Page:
It’s common to see shopping carts where they’re not supposed to be across Albuquerque, and the city said it’s not always responsible for the cleanup.
Shopping carts are often wheeled away from stores and left on busy corners, in local parks and scattered throughout homeless camps.
“Stranded carts just left everywhere around this area,” Johnny Marrujo of Albuquerque said.
People are sick of it.
In just the first three weeks of the new year, more than 40 reports have come into Albuquerque’s 311 center about dumped shopping carts.
“It says something about how we’re not taking care of our streets and not cleaning it up,” Marrujo added.
The city’s planning department said when a cart is abandoned, who picks it up all depends on where it ended up.
“It’s considered litter. It’s considered trash,” Carmelina Hart with the Planning Department explained.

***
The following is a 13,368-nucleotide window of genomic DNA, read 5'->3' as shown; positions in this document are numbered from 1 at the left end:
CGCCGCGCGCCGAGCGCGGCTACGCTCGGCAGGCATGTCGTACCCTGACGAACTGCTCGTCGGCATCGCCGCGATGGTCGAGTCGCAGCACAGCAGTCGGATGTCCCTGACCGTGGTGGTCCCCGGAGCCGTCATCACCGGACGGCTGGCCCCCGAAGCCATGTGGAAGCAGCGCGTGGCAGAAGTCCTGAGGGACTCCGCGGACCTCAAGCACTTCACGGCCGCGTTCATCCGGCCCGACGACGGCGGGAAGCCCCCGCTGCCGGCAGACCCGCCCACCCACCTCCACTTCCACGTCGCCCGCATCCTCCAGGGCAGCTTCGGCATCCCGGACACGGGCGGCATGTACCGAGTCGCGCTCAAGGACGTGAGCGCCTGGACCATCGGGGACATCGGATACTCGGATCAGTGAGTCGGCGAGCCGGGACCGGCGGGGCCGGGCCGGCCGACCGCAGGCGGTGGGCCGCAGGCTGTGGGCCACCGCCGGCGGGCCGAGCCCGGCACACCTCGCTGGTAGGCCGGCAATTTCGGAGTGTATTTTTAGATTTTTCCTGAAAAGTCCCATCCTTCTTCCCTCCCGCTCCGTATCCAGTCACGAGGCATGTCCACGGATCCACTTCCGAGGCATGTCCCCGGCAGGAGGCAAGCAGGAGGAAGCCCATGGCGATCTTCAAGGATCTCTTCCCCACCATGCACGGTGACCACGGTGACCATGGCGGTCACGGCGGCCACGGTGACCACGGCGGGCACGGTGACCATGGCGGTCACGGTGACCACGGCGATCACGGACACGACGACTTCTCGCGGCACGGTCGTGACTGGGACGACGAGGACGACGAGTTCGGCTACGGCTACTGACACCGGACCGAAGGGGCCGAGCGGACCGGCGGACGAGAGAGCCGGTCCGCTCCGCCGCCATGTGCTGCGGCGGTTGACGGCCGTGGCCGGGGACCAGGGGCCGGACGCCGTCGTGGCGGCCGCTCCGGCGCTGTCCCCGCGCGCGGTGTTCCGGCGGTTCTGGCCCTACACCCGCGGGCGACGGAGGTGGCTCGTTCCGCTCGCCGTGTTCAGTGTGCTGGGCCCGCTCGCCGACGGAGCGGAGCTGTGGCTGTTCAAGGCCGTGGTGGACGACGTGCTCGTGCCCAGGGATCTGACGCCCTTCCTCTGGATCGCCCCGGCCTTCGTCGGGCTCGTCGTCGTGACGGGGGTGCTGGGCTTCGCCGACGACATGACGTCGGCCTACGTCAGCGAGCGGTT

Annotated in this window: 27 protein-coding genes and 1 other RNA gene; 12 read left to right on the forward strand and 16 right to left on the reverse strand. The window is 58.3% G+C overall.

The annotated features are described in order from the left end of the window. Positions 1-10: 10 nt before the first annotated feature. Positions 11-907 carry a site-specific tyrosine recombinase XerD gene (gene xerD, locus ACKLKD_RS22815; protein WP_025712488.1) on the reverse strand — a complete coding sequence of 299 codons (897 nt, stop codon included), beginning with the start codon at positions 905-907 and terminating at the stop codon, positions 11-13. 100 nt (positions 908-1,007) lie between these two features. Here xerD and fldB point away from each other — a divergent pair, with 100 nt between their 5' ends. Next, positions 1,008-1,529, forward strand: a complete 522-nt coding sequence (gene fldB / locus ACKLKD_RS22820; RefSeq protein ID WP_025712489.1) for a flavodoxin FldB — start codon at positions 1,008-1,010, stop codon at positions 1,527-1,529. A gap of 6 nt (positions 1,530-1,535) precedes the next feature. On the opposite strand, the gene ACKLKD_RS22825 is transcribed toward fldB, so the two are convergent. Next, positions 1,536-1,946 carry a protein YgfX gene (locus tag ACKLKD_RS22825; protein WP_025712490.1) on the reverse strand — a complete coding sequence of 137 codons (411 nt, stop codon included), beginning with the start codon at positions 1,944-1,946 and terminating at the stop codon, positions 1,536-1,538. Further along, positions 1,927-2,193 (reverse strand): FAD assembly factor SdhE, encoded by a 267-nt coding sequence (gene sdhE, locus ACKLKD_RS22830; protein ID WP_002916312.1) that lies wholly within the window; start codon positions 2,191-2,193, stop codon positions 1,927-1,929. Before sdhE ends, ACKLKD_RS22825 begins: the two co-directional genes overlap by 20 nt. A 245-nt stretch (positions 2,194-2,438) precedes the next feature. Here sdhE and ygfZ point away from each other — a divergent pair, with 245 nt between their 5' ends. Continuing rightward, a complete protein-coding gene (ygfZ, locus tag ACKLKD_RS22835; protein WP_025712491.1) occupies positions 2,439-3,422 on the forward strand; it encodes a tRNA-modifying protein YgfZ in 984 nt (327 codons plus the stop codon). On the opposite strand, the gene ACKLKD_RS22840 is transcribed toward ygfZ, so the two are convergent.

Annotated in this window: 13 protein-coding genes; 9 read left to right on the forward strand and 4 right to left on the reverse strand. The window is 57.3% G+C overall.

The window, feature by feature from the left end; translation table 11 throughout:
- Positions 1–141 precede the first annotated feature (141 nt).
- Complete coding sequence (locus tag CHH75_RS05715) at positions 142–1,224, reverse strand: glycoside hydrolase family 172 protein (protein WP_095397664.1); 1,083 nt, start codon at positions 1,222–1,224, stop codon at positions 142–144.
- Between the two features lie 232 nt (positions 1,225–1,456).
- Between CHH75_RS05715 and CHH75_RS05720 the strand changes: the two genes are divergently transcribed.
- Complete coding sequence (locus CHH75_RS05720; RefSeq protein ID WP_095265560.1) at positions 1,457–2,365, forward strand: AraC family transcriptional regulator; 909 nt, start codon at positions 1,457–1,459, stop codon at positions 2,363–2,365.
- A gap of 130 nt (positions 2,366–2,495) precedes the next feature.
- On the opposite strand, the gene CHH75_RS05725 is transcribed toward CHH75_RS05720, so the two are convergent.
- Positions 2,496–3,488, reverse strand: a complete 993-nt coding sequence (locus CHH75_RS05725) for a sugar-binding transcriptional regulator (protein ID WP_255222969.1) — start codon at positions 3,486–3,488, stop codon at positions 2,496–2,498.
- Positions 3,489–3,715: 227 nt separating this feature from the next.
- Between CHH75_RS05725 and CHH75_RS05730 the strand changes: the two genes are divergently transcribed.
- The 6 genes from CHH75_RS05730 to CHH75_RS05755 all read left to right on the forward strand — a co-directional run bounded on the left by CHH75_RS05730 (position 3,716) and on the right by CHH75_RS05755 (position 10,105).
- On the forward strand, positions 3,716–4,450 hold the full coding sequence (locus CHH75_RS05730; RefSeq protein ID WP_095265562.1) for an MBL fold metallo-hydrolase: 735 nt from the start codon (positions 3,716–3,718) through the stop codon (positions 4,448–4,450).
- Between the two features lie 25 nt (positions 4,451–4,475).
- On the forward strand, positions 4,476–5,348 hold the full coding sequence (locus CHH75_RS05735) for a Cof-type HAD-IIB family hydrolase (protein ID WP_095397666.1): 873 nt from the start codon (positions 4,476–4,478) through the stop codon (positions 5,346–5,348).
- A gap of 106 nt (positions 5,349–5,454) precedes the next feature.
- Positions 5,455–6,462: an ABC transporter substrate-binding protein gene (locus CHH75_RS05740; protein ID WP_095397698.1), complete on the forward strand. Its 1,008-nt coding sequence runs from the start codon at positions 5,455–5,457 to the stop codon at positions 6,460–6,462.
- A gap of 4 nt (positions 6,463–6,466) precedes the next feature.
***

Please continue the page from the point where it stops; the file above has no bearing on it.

It’s the responsibility of the property owner.
But, if the cart is in a city park or right of ways — like public sidewalks — the city will step in and dispose of it with other trash at solid waste.
The big chains, like Smith’s, say cart thefts are a big problem for businesses.
A Smith’s representative said in the coming months, it plans to expand its number of Albuquerque stores with carts that lock if taken too far from the store.
“There’s always concern about carts potentially leaving the property,” Smith’s Corporate Affairs Manager Aubriana Martindale said.
The city also said it hopes a new homeless housing voucher program will help lower the number of abandoned shopping carts.
“This allows people to have somewhere to put their stuff so they’re not putting all of their belongings in a cart,” Hart said of the program.
Property owners who don’t remove abandoned carts from their property will get a notice from the city, but the city said it will never escalate to a fine.
The stores are also not fined for losing them.